I got an email last month that really got me thinking:
Hi there, I love your blog! I have known about clean eating for years and have practiced it to a certain degree but you bring it to whole new level. It is overwhelming.
I have a new sense of urgency to incorporate “real” stuff in my home because I have recently be diagnosed with adrenal fatigue. I have had to cut my hours as an ER nurse a great deal so frugal living is important. I started couponing last May to try and help with budget but there is just a bunch of junk out there in regards to what you get with coupons and it is a ton of work.
I would much rather spend the time in the kitchen/home than in the stores and on the net trying to find deals. Do you coupon at all? A lot of your suggested personal care items are pretty spendy. I’m assuming you make up for it in the kitchen and with a tight budget? I am just wondering.
I am trying to wrap my brain around this and if it will actually help with a budget verses destroy our budget.
I felt kind of badly that it seemed KS was focusing on “spendy” personal products, because it is always my goal to help people balance their care for their family’s health with the environment AND their budget, all while trying not to spend forever in the kitchen.
If I’ve strayed into spending more, it’s time to turn the ship around and show you that yes, you CAN live a more natural life without filing for bankruptcy.
Here was my answer to the email:
I’m so sorry I took so long to answer your message! I read it right away, and you got me thinking. You see, most of the personal products I actually use regularly are super cheap and/or homemade, but I get to try out a bunch of fancy things as a blogger. Some, I’d spend the money on. Some, I honestly wouldn’t, or at least I wouldn’t have 4-5 years ago.
So really, just about everything I recommend on a basic level is just that – basic, and also inexpensive.
I thought so much about your question and worried that maybe things weren’t as clear as they should be at KS, that I decided this was the perfect topic for the year anniversary of the Eat Well, Spend Less series. If you haven’t seen that one, check them out here.
A post that will get you started on the food end is here: When to Splurge, Settle, and Skip.
To answer the rest, watch KS in mid-April and you’ll have a whole post (or two) detailing what things I do that cost less than the conventional lifestyle, what costs about the same and where you have to spend more to get more. Thank you so much for the inspiration!
For now, try things that are homemade on the list of green body products and skip the expensive stuff.
I used to coupon a bit, not with a huge binder, but definitely saving money every time I went to the store. I also got hoodwinked into buying things I didn’t need and didn’t love. Every step I take in the natural living journey, both in the kitchen and the rest of the house, seems to decrease the possible coupons I use. It got to the point where my mom would send me coupons for the select items I might use, and now, literally, I’m down to toilet paper.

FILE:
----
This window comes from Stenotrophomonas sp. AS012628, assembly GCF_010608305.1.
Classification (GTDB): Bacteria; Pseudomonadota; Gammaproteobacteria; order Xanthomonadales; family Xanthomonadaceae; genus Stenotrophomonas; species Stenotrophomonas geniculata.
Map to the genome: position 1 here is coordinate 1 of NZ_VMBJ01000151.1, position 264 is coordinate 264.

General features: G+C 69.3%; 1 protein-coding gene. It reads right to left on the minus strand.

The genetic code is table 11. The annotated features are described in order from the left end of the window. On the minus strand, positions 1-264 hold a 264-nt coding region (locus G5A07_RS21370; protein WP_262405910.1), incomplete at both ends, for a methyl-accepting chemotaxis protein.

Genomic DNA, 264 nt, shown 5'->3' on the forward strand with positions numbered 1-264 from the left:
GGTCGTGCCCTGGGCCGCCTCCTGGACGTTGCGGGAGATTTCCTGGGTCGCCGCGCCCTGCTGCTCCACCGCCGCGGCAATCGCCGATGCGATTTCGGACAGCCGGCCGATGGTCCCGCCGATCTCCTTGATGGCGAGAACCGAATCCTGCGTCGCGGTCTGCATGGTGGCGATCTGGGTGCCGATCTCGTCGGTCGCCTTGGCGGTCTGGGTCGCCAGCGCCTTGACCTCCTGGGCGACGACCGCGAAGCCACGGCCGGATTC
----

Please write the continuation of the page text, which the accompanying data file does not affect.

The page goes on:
I don’t even bother taking the time to skim the coupon booklets anymore, because there’s nothing there for me. I notice that when I’m in the store, my cart is FULL of produce, and potentially a few other items. It’s so incredibly different from other carts in the checkout line, and I’m always a bit proud of my fresh foods. I hardly ever enter a Walgreen’s or Rite Aid anymore, and they used to be weekly stops.
So thank you for the great inspiration, and I hope I’ve given you some budget hope and will share more in a few weeks!
My goal in this post is to list all the real food practices and foods that you really should be eating, no matter what, and divide them into those that will save money over a conventional diet and those where you must spend more to get more. Along with some cleaning and personal product frugality, you can trim here and spend there and still stay within a budget while eating a super healthy, real food diet.
Here’s Where You Save
- Homemade yogurt: I save $700 on 12 jars/2 weeks with conventional milk/conventional yogurt, pricing both yogurt 32 oz. and 1 gallon milk at about $3 apiece, or I save $780-1092 using organic raw milk at $6/gallon vs. organic yogurt at $4-5/quart. Because it only takes me 20 minutes or so per gallon, I’m getting “paid” about $35/hour to make yogurt. Not bad for a stay-at-home mom! Here are the new yogurt making updates with the Cliff’s notes version of the process, more pictures, and testimonials from people other than me that it really is easy! Also see the new troubleshooting guide for homemade yogurt and how to make creamy raw milk yogurt.
- Homemade chicken stock: it’s practically free. I probably spend maybe a buck more to buy the bones themselves, another buck in onions, carrots and celery (if that), less than a buck, hopefully, on power for the stove, and I get at least 1-2 gallons of stock. For organic, no-MSG broth at the store, that would cost $12-25 easily, maybe more. Since it does take a good hour to complete all the parts, I only earn about $20/hour. “Only.” And of course, if you use the bones more than once…you’re saving even more by making food from garbage!